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Maryland Family Network (MFN) is a voice in Annapolis and Washington, D.C. making sure that the needs of young children and their families are a priority with lawmakers. They administer the state’s network of Family Support Centers and Child Care Resource Centers.

State Allies:

Maryland Family Network • Baltimore, MD
Top Priorities for 2021

Advocate an override of the governor’s veto of “Blueprint for Maryland’s Future,” landmark legislation that will dramatically expand public pre-k and family support services.

Reconvene and expand the Time to Care Coalition to enact paid family and medical leave for Maryland workers.

Educate lawmakers about the negative impact of the pandemic on child care and advocate supports that will allow providers to “open strong” and achieve sustainability.

Protect major recent investments in child care subsidy rates and scholarship eligibility, which are highly vulnerable due to pandemic-related fiscal distress.

Maryland’s 2020 Early Childhood Policy Landscape and Progress:

Estimated FY20 State General Fund Expenditures

House (D), Senate (D)
Governor (R)

187,973 Young Children (0-8) are Below 200% FPL

FY2020 brought unique and unprecedented challenges to Maryland Family Network and the families with young children on whose behalf they advocate. The 2020 Legislative Session abruptly closed on March 18, nearly three weeks ahead of schedule, the first early adjournment since the Civil War. 

The sprint to the finish included the passage of “Blueprint for Maryland’s Future–Implementation,” which is arguably the state’s most important piece of legislation in decades. The Maryland Family Network helped win passage of this landmark education reform legislation. The Maryland Family Network provided key support for a proposed $45.6 million expansion of early childhood initiatives in the FY2021 budget, including pre-k, Family Support Centers, early interventions for children with special needs, and professional development for child care providers. Governor Larry Hogan vetoed the Blueprint bill in May, citing “the economic fallout from this pandemic” as the basis for his decision. An override vote is expected once the General Assembly convenes, either in a special session or in the 2021 Legislative Session.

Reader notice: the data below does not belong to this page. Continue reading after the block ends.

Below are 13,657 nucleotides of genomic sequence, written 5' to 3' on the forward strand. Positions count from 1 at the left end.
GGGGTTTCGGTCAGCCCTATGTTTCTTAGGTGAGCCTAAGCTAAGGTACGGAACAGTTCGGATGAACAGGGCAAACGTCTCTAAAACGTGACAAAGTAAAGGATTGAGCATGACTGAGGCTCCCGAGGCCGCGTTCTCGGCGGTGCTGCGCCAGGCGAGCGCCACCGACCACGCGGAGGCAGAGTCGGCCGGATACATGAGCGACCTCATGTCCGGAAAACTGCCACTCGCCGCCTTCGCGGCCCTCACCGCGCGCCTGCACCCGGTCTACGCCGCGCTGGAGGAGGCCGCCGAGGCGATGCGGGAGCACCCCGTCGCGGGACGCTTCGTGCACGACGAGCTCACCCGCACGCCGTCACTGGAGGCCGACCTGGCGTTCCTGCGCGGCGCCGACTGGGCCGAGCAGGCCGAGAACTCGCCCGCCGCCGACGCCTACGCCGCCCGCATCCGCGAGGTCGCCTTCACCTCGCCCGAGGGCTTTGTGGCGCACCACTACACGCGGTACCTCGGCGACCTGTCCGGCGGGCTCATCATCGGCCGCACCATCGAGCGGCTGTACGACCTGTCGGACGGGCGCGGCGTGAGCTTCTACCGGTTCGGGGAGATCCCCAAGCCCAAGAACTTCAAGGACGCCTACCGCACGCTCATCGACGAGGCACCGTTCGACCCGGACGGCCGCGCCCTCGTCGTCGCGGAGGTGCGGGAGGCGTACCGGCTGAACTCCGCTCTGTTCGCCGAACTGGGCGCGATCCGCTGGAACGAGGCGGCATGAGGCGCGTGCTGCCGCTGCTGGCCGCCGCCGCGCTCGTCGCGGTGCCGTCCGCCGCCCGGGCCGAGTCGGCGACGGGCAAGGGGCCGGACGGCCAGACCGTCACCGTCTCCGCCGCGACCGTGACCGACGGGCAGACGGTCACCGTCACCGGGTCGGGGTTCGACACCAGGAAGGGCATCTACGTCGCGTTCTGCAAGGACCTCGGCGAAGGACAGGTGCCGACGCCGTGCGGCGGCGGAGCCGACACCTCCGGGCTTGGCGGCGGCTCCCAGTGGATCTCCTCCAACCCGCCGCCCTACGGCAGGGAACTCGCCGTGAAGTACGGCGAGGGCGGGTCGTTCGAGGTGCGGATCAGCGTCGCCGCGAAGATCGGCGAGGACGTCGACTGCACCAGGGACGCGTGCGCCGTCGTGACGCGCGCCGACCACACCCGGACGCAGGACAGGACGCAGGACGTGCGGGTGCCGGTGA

*Early childhood policy progress in a state is the result of numerous efforts — by those listed on this page and many others — who worked both independently and collaboratively to achieve wins for young children.

More from Maryland:

Download the full 50-State report.

The Alliance for Early Success 2020 50-State Progress Report on Early Childhood Policy expands state data (disaggregating low-income young children by race) and provides high-level state policy trend analysis for the nation as a whole. Click the icon to download the report.

State Budget Data: National Association of State Budget Officers (NASBO), “Table 4: Fiscal 2020 State General Fund, Estimated (Millions); The Fiscal Survey of the States.” Spring, 2020

Low-Income Data (including disaggregation by race): National Center for Children in Poverty, “NCCP Analysis of ACS 1-year Estimates—Public Use Microdata Sample, 2019.”

State Action Data: Provided by state advocates, October-November 2020, with analysis and synthesis by Frontera Strategy for Alliance for Early Success, “Protecting Progress and Investing in Scale: The 2020 50-State Progress Report on Early Childhood Education Policy.”

Additional State Actions: Mincic, Melissa,  Early Care and Education, State Budget Actions, Fiscal Year 2020. National Conference of State Legislatures (NCSL), October 2020. 


The Alliance for Early Success is achieving large-scale, long-lasting change for the state’s young children by providing our allies with powerful advantages that help them shape Maryland early childhood state policy.

Strategic, Outcomes-Focused Investments

Consulting and Strategy

Technical Support from National Expertise

Rapid Response Support

Connections/Access to Allies in Similar States

Roles in National Communities of Practice